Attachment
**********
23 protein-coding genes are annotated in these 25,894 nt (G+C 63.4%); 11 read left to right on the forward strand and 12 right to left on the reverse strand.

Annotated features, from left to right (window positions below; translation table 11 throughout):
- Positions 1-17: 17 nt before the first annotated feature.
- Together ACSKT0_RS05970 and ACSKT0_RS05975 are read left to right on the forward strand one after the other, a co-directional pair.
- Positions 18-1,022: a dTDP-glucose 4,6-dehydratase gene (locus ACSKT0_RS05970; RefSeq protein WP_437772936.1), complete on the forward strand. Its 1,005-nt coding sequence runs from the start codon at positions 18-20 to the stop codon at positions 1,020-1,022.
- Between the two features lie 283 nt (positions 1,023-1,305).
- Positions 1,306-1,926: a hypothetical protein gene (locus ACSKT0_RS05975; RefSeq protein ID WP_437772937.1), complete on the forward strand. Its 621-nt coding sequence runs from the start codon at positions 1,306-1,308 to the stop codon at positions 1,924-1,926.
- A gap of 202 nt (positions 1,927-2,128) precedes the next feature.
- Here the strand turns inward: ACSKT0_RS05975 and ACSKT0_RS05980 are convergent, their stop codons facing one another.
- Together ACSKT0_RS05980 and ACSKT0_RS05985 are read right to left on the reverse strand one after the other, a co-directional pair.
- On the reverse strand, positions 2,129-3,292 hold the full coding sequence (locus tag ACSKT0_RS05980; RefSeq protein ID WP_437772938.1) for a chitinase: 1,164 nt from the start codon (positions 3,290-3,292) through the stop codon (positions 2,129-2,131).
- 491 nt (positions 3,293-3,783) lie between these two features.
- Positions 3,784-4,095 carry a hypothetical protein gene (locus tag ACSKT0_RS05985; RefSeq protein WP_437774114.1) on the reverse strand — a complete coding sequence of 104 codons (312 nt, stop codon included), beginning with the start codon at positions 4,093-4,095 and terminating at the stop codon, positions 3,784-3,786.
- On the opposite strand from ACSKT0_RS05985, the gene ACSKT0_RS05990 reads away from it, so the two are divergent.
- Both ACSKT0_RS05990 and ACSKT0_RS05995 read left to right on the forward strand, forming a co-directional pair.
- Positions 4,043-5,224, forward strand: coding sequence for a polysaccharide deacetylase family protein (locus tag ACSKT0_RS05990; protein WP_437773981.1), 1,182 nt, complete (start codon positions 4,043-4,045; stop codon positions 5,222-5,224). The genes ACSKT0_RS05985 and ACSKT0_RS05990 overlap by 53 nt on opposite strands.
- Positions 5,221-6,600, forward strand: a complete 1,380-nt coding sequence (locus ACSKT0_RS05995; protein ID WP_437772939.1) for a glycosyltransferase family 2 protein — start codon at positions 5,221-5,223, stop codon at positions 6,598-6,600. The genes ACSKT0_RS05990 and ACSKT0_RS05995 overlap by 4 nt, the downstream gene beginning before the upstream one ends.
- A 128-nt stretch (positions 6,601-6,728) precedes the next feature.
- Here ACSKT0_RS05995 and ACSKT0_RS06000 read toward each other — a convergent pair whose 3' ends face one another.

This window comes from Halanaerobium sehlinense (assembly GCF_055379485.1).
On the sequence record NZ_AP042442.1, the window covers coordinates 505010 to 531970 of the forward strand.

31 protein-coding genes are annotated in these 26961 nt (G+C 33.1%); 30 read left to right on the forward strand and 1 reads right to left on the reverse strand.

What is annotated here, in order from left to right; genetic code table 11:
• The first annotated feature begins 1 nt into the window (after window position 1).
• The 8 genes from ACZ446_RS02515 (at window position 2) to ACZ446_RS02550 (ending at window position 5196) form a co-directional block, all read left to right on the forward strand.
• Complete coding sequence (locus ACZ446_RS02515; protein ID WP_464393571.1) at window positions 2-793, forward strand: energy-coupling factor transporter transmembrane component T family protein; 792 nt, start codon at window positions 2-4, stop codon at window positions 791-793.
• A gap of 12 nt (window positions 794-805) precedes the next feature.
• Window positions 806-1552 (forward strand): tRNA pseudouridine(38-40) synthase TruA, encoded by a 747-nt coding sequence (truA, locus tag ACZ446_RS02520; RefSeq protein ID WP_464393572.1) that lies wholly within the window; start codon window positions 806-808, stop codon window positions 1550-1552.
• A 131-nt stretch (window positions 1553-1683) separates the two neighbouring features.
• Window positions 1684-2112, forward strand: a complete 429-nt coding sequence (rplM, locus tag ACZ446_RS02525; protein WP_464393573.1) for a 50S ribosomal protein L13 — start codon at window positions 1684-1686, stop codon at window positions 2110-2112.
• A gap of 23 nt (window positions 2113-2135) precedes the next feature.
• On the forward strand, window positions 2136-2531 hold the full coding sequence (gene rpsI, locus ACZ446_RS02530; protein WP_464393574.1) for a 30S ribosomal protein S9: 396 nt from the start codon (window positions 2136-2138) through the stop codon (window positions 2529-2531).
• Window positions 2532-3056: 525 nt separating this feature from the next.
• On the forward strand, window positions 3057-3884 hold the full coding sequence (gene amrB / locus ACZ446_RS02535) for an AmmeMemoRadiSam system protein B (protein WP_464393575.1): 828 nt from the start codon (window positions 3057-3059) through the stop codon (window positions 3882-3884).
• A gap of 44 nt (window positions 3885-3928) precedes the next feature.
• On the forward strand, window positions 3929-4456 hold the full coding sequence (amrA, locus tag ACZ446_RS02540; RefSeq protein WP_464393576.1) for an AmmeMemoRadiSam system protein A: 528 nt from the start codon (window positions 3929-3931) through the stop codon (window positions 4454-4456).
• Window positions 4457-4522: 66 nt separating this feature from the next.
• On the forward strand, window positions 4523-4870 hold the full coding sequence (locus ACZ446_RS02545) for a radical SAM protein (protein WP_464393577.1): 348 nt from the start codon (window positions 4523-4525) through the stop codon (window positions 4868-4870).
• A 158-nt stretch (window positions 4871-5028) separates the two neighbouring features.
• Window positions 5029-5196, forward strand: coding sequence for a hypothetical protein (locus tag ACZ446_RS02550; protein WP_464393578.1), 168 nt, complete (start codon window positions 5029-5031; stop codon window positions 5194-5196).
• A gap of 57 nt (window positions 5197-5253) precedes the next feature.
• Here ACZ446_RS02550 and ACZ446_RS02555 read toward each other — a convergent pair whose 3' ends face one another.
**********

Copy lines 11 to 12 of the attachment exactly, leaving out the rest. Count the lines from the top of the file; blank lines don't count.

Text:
- On the reverse strand, positions 2,129-3,292 hold the full coding sequence (locus tag ACSKT0_RS05980; RefSeq protein ID WP_437772938.1) for a chitinase: 1,164 nt from the start codon (positions 3,290-3,292) through the stop codon (positions 2,129-2,131).
- 491 nt (positions 3,293-3,783) lie between these two features.